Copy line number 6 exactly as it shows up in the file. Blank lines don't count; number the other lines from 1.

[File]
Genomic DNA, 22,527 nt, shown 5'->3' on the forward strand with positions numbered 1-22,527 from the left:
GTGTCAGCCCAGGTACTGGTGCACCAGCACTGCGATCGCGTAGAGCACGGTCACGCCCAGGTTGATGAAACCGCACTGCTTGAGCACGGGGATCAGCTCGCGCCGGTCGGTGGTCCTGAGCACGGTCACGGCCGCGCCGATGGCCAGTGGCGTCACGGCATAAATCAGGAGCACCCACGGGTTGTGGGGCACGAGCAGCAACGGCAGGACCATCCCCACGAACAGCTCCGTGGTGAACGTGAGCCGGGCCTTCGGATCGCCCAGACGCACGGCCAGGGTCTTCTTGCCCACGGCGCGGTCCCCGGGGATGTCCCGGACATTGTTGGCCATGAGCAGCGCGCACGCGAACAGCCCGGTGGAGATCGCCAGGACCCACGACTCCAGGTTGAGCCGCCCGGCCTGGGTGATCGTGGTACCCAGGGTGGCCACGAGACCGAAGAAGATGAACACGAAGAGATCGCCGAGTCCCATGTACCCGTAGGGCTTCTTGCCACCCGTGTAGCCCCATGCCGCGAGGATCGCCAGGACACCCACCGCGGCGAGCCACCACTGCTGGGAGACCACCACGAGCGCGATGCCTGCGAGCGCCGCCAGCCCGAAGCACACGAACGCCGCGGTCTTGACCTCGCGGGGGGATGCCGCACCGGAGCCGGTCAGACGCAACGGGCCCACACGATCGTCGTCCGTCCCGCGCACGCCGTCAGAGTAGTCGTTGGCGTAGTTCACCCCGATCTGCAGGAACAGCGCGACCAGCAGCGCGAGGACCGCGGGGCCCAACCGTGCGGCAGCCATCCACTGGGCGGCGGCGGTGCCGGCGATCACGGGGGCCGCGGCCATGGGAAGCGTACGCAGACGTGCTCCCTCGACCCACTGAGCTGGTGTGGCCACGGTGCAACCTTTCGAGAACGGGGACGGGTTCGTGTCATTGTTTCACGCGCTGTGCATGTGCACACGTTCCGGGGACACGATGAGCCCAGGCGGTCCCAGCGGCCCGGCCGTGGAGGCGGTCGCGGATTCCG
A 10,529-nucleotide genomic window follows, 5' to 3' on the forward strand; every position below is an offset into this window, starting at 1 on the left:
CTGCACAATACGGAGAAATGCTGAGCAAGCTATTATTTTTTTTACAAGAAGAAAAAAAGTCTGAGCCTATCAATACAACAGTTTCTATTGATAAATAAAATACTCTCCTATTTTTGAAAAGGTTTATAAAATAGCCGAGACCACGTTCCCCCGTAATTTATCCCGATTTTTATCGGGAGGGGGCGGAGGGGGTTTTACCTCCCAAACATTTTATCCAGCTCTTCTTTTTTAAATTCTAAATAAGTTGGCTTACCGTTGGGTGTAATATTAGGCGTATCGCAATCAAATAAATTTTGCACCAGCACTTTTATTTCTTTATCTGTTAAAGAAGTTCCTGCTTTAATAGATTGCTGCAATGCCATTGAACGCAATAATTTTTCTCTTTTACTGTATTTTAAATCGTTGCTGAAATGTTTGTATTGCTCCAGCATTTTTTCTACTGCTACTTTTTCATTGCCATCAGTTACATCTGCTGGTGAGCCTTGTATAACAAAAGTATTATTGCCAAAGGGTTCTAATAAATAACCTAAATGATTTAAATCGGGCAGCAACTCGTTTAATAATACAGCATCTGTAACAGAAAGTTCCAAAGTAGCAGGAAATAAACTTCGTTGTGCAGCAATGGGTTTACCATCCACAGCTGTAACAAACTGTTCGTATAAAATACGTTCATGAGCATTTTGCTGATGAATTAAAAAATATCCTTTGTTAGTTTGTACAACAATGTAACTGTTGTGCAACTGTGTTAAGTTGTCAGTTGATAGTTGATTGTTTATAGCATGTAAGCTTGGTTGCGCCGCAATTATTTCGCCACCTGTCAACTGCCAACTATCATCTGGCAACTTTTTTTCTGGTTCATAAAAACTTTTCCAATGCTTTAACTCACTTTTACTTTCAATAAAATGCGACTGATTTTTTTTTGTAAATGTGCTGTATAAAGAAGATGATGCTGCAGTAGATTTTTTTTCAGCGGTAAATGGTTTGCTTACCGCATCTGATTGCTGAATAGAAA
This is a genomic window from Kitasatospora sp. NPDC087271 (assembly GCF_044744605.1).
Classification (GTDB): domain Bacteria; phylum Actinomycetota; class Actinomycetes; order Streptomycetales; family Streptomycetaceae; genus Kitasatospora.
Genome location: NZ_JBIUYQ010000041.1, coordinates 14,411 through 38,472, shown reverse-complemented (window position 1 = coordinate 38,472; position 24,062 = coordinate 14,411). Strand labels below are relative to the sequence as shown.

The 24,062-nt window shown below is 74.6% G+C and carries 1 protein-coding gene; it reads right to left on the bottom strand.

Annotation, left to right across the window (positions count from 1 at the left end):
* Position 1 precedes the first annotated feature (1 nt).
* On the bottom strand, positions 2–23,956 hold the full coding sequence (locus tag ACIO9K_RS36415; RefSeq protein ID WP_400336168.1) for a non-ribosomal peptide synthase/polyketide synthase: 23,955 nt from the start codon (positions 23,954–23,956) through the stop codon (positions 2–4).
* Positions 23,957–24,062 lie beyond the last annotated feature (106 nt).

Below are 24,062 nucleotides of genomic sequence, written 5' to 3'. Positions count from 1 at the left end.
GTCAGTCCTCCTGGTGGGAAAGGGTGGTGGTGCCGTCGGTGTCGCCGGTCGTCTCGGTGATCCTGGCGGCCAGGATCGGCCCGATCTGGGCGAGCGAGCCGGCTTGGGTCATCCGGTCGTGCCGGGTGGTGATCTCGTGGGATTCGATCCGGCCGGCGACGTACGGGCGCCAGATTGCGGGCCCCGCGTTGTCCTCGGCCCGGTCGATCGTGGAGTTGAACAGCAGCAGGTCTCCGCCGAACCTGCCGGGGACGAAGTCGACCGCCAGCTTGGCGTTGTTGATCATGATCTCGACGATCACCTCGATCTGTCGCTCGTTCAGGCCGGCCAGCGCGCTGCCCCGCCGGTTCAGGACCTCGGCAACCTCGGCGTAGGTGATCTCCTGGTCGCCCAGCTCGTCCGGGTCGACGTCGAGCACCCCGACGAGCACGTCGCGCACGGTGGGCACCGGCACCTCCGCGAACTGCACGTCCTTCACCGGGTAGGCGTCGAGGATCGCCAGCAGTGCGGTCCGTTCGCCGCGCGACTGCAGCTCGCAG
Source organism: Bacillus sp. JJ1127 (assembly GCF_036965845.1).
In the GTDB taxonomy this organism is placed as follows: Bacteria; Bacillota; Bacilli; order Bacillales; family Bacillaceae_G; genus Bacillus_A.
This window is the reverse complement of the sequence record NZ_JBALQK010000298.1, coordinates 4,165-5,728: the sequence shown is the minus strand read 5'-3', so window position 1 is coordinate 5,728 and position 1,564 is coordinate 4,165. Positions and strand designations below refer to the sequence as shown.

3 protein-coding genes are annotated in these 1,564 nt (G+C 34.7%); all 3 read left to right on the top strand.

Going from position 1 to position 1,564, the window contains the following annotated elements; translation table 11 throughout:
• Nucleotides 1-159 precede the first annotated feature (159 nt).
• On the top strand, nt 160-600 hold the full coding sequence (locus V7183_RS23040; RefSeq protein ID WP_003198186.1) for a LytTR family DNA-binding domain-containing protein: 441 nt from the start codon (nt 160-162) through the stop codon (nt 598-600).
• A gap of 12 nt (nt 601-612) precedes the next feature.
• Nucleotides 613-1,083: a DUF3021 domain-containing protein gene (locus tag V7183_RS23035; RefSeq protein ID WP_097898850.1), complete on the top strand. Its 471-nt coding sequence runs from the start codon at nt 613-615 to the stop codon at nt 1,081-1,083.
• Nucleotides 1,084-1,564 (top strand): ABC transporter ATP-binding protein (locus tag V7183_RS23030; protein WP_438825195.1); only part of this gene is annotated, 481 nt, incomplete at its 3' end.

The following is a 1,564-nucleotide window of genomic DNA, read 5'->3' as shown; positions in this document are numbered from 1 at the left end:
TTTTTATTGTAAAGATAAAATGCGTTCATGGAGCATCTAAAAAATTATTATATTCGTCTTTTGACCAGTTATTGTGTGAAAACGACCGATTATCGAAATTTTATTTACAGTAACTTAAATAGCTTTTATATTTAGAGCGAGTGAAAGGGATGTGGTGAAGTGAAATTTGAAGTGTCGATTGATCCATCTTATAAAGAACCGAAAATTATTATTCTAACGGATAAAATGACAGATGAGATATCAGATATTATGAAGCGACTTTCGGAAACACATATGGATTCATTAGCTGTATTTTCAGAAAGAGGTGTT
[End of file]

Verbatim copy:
Classification (GTDB): domain Bacteria; phylum Actinomycetota; class Actinomycetes; order Streptomycetales; family Streptomycetaceae; genus Kitasatospora.